[continued] THE HIGH TOR.
The HIGH TOR, which is unquestionably one of the grandest objects
in Matlock Dale, is, close to the Railway Station, and is a majestic
rock of stupendous grandeur, towering to the height of 396 feet,
and presenting to the surrounding country a massive rampart of
extraordinary beauty and sublimity, whose lofty summit reaches
to the clouds, and whose base is washed by the rushing waters of
the Derwent. It is, as Mr. Croston well describes it, "a vast
and imposing mass of limestone, with a bold convex front, lifting
its precipitous height more than three hundred and fifty feet above
the vale below. The sloping base is covered, for a considerable
way upwards, with a dense tangle of underwood, hazels, honeysuckles,
wild roses, and brambles; from the midst rises a profusion of trees
of different kinds: the elegant mountain ash, the pale drooping
willow, the gnarled and knotted oak, and the delicate pensile birch,
mingling their leafy branches in a density of luxurious verdure;
beneath which the graceful Derwent glides along, frequently hidden
by the overhanging trees,
p.40 THE HIGH TOR
that fling their broad leafy boles over its sparkling waters,
subduing the dazzling brilliance with their sombre shade; at times
it becomes impetuous and even turbulent, as, wasting its strength
in whitened foam, it dashes over the rocky fragments that impede
its course; then again it subsides into a rippling current, and
carols merrily, like a talkative companion, by the side of the
wayfarer." The upper portion of the High Tor, for more than
one hundred and fifty feet, presents one vast mass of naked perpendicular
rock, indented with rents and fissures, from between which peep
out tufts of grass, and shrubs, and flowers, with here and there
a few stunted trees, that seem to have sprung spontaneously from
the openings. Seen in all aspects, the High Tor is grand and impressive,
but in the glimmer of the broad moonlight it is unspeakably beautiful
and picturesque. Opposite to this majestic rock, the river is spanned
by a little wooden bridge, which leads to the HIGH TOR GROTTO.
The roof and sides of this really natural excavation are encrusted
with a profusion of crystallizations of calcareous spar, chiefly
of the scalon dodecahedron and double pyramid or dog-tooth shape.
When lighted up by the guide, the effect of these natural crystals,
glittering like rarest gems, is peculiarly brilliant. There is
no cave which can be examined with more ease and comfort, and there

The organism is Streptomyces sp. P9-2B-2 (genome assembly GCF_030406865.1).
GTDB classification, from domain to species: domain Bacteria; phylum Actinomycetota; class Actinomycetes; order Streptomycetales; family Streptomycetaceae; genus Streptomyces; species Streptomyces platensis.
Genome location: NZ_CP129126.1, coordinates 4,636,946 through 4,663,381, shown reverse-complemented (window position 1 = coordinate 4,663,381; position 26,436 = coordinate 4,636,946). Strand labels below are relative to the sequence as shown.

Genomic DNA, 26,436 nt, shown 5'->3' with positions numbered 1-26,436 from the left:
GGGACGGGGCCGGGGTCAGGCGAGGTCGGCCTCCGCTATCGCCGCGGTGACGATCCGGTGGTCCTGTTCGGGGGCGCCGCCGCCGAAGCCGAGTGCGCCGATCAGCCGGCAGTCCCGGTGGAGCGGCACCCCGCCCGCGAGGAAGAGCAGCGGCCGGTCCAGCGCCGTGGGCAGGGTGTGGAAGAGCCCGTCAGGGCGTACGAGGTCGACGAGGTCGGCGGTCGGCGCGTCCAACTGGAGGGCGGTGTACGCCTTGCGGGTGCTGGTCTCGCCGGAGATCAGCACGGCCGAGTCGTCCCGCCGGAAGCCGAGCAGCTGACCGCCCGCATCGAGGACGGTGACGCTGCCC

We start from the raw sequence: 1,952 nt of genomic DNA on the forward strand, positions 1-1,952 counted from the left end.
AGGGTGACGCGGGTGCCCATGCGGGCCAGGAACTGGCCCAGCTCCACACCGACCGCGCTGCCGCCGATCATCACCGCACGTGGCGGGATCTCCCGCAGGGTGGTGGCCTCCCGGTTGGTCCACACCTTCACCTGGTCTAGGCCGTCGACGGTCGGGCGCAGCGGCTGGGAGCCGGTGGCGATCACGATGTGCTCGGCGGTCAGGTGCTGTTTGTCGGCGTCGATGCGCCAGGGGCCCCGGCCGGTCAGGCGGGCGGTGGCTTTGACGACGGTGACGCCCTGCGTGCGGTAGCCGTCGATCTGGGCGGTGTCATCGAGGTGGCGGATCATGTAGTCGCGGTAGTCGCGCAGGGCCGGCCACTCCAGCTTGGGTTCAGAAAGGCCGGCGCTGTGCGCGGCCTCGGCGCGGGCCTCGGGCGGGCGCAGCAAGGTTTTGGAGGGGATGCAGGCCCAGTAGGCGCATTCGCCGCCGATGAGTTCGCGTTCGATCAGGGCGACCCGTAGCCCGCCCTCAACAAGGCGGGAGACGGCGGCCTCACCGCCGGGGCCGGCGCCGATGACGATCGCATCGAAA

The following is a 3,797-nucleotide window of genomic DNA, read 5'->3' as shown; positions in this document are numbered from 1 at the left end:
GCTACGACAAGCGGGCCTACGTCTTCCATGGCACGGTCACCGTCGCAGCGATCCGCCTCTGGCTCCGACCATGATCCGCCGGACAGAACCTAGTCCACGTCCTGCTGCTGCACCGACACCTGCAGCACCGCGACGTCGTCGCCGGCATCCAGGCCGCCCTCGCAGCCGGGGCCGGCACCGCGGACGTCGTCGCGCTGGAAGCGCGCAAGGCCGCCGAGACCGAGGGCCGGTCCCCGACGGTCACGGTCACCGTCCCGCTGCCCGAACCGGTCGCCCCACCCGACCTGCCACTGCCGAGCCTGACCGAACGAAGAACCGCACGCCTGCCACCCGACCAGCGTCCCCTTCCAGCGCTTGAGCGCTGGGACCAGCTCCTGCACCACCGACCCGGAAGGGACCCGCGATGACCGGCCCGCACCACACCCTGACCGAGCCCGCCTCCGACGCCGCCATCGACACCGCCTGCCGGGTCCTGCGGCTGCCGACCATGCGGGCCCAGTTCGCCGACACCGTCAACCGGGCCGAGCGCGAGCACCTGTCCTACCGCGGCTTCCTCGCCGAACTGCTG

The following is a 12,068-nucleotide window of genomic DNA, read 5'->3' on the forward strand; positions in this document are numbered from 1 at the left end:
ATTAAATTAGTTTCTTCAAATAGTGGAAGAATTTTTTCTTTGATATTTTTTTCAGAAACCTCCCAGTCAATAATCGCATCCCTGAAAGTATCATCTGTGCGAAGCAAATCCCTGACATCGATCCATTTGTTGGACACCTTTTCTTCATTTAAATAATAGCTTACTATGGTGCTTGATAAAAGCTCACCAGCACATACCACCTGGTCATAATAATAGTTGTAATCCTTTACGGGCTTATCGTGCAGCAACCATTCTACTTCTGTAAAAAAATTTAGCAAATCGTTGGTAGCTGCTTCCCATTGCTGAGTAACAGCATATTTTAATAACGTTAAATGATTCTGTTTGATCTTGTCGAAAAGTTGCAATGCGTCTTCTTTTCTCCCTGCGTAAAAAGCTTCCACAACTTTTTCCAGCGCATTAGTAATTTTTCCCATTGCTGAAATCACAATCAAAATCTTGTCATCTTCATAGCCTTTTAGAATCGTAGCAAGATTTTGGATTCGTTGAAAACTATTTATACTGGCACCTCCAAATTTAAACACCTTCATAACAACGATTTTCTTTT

is none, which from the splendour of its minerals, and the character
of its construction, can be inspected with greater interest and
satisfaction. Near the extremity, the path gently descends, the
roof becomes lower, and a clear pool of water is reached, beyond
which the rocks close in, and further progress is obstructed. The
tunnel of the railway passes through the High Tor, and the effect
of the rolling of the train, as heard in this grotto, resembles
the rumbling reverberations of distant thunder.
The grounds of the High Tor have been latterly enclosed and laid
out for public walks; so that the summit of the stately rock is now
approachable with great ease and enjoyment. The approach is reached
by crossing the railway bridge, turning to the left, and then passing
under the line on the right, when the Entrance Lodge will be seen
to the left of the roadway.
Before leaving Matlock, however, we must not omit to mention, for
the information of inquiring archaeologists, who are desirous of tracing
the footsteps of the ancient invaders of Britain, that some vestiges
of their settlements have been found in this locality.
A Roman pig of lead, 17½ inches long, and 20½ at bottom,
weighing 173 pounds, was found on Matlock Moor , in the year 1787.
The following. inscription appears in raised letters on the top :
TI. CL, TR. LVT. BR. EX. ARG.
Another, weighing 126 pounds, was found on Cromford Moor, near
Matlock, in the year 1777, having the following inscription in
raised letters on the top :
IMP. CAES. HADRIANJ. AUG. MET. LVT.
A third was found near Matlock in 1783, weighing 84 pounds, 19 inches
long at the top, and 22 at the top, and four and a half at the bottom,
inscribed thus :
L. ARVCONI. VERCVND. MEAL. LVTVD.
Various erroneous conjectures have been formed respecting some parts
of these inscriptions, especially the LVT., which have arisen from
their having been inaccurately copied. In the third inscription this
occurs more at length, LVTVD, and is unquestionably a contraction
of Lutudarum, the Roman station mentioned in Ravennas next
ventione, and which there is great reason to suppose was the present
town of Chesterfield. This last-mentioned example of Roman antiquity
was presented by Mrs. Adam Wolley to the British Museum, where that
found on Cromford Moor is also deposited.
Resuming our railway route, we pass from Matlock-Bath Station, through
the High Tor Tunnel, cut in the solid rock; emerging from which, the
scenery is exceedingly pretty and diversified, although cut up, as
it were, by natural effects, into a series of miniature landscapes.